I had an incredible four years at Harper, although I think I was largely drunk from about 1999 to 2003 and genuinely have no idea how I actually got a degree, but it set me up with friends and a rural network of contacts for life. I didn’t even know I would like the job until I did my placement year which I loved, and then got a job at Worcester Market when I graduated. It really was sheer luck that I did a course which led to a career that I thoroughly enjoy. 

What made you decide to start your own company? 

I have always been that way minded, looking for opportunities and thinking of money-making ideas. I started my own egg round at the age of 12 when I used to sell eggs to people in our village. Ever since then, I have wanted to be my own boss. I have always enjoyed the business/commercial side to work almost more than the actual job itself, so I felt unfulfilled ‘just doing a job’. Also, I am a bit of a rebel at heart and not very good at taking orders from other people. So even back then there was never really a question around it – I would end up working for myself!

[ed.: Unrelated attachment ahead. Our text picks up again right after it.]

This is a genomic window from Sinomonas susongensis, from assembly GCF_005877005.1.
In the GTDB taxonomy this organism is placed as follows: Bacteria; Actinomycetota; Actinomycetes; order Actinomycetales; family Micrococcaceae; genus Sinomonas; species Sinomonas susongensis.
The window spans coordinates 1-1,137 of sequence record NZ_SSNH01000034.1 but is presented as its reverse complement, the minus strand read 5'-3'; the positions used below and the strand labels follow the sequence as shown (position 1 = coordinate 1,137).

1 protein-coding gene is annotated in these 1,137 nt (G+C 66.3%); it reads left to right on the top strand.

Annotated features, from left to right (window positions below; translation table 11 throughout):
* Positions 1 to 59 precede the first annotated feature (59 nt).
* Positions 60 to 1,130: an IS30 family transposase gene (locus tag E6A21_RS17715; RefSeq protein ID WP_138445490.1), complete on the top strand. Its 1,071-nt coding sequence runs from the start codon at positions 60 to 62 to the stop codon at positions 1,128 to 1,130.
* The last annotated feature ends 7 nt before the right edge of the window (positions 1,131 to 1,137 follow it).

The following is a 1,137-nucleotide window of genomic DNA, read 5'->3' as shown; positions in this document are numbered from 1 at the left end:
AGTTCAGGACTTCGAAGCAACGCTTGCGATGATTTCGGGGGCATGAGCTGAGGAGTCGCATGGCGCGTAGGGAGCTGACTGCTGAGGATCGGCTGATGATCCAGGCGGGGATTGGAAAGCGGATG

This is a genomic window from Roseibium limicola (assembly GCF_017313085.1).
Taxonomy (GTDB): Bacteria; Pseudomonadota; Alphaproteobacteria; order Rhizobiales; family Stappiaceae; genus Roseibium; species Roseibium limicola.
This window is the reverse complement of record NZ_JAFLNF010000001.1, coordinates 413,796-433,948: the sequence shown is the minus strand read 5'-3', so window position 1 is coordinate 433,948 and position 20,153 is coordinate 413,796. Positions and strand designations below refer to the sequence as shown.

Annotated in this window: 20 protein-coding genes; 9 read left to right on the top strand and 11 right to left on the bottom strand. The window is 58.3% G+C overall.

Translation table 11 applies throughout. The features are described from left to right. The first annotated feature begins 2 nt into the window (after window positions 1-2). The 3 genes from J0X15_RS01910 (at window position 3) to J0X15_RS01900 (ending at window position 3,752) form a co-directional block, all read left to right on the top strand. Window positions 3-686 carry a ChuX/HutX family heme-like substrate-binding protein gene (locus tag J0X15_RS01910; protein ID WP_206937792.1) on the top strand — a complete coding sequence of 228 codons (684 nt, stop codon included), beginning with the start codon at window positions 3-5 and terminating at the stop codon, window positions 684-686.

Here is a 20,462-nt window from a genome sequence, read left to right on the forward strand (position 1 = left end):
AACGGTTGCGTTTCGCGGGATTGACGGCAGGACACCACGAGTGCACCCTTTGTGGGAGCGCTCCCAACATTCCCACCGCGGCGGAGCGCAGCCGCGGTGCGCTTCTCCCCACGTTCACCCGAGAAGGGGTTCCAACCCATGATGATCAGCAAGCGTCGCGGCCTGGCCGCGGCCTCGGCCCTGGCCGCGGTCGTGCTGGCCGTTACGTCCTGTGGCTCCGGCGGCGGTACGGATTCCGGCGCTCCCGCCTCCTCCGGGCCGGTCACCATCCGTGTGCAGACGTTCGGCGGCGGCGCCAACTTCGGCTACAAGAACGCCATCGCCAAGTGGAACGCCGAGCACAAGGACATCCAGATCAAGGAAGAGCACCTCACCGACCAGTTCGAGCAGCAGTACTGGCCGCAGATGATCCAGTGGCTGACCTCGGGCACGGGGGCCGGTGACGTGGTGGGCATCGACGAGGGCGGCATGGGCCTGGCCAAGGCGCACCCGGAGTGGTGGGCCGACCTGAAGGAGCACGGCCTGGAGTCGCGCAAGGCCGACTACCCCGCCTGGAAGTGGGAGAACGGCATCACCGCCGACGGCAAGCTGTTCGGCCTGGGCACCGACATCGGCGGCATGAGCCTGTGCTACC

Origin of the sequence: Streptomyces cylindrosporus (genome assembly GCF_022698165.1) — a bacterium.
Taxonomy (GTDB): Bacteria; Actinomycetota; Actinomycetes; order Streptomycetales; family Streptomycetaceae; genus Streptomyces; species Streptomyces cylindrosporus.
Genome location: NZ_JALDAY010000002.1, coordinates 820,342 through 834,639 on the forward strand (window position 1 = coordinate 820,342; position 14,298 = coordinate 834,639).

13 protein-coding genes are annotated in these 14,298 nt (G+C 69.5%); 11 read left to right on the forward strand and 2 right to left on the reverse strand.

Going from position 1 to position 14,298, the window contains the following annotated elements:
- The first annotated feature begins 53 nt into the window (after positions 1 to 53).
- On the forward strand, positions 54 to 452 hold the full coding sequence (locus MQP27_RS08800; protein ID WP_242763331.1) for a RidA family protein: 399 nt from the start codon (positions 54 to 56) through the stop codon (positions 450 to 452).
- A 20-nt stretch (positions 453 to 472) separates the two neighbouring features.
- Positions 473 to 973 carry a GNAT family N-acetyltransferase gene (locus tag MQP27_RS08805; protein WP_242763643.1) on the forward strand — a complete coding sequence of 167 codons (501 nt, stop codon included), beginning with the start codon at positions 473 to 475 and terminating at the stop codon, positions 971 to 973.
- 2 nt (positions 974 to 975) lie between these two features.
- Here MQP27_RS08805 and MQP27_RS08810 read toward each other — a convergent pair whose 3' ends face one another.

Have there been any particular challenges along the way?

I wouldn’t say there have been major challenges, but I would say for me there are two things I have found particularly hard about running a business. The first is managing other people; I am not naturally a people manager because I can’t do detail and I am not naturally patient enough. Also I am probably not hard enough. Because I am friends with all of my colleagues, I find the distinction between being a boss and the friendship hard to manage sometimes. The second is that you can never, ever switch off from work when it’s your own business. You can’t close the door at 5pm and just stop thinking about it. Your business becomes a huge part of you and when you have a family too, it is a battle to manage and balance it.

What’s been the biggest lesson you have learnt from running your own business?